- Page 1Filco Majestouch FKBN105M/UKB
- Page 2 Filco Majestouch FKBN105M/UKB
Three blue LEDs sit above the numpad section to indicate Num, Caps, and Scroll lock status and for some reason Filco has chosen to use incredibly bright ones. It’s not a problem when sat normally – unless you’re sitting watching a movie, in which case it’s distracting – but if you happen to glance at it when viewed straight on you can look forward to a nice yellow dot in your vision for the next few minutes.
Snubbing the current trend to have braided cables on keyboards and mice – apparently to prevent tangling – the Majestouch range have as plain plastic coated cable that’s 1.5m in length and terminates in a USB connector. A USB-to-PS2 converter is included in the box.
As well as offering a high-quality typing action the FKBN105M/UKB should satisfy gamers to some degree thanks to its N-key rollover function. This lets you press any number of keys on the keyboard at once. So, if you want to jump, dock, strafe, move forward, roll, and fire all at the same time, you shouldn’t have any problems with this keyboard. It’s also useful for fast typers as you can always guarantee accurate response, no matter how fast you go.
In use the Filco Majestouch FKBN105M/UKB certainly makes for a stellar typing tool. Its light yet positive keys mean you can type with a nice light action, which is easier on the fingers, yet lose none of your speed and accuracy. In comparison, most conventional rubber membrane keyboards feel slow, stiff and stodgy. You probably won’t see any benefit when gaming but if you spend most of your working day bashing out words then you’ll immediately appreciate it.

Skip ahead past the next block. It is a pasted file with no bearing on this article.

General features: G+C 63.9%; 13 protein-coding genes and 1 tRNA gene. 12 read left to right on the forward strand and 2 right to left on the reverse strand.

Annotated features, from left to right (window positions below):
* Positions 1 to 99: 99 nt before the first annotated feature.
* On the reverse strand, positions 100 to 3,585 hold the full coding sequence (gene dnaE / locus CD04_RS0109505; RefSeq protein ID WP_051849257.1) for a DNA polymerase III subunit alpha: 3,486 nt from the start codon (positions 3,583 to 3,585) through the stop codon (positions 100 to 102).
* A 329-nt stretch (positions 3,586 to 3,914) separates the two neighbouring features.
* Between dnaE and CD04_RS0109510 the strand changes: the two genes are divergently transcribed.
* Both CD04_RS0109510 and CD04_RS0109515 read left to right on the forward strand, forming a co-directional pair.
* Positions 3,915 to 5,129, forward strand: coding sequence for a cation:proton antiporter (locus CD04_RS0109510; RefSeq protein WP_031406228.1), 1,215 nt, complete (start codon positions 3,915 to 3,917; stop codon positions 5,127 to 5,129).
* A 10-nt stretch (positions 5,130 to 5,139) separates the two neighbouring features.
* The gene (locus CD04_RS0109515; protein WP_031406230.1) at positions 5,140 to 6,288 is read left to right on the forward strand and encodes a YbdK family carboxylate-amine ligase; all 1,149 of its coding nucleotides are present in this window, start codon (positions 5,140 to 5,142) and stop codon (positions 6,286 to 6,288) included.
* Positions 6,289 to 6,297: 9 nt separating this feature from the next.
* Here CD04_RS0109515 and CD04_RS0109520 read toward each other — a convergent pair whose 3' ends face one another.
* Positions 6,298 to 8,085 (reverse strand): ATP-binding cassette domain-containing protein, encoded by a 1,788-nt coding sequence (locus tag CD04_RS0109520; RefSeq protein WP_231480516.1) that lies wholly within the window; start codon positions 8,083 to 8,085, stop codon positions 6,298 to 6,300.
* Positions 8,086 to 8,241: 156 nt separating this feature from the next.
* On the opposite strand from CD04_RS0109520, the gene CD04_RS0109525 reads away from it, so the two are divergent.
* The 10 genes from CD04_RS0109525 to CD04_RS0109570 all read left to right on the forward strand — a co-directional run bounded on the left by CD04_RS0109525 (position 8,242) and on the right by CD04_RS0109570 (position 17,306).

The only downside is the lack of ergonomic shaping like that on Microsoft Natural keyboards or the Logitech Wave. This means your hands are held in a more constrained position, which could lead to earlier onset of RSI problems. Neither is there a palm rest of any description. On the flip side to this argument, the lighter action on the Filco arguably has more benefit in reducing RSI, since it puts so much less strain on your fingers.
So, it’s clear the Filco Majestouch performs, but it does have one Achilles heel: its price. At £95 excluding VAT and £111.63 including, it’s a seriously expensive keyboard. More so even than the Steel Series 7G, which offers essentially identical quality and adds in a few multimedia keys, audio pass-through, and a USB hub. The 7G, however, did suffer from having a peculiar key arrangement so certainly wasn’t perfect. In this regard, the Filco is the clear choice for a pure typing-performance keyboard.
The Filco Majestouch FKBN105M/UKB certainly isn’t going to replace the feature-rich gaming keyboards out there and its high price will put off many others. However, it you’re looking for a superbly well-built, hard-wearing keyboard that provides an excellent typing experience then look no further.
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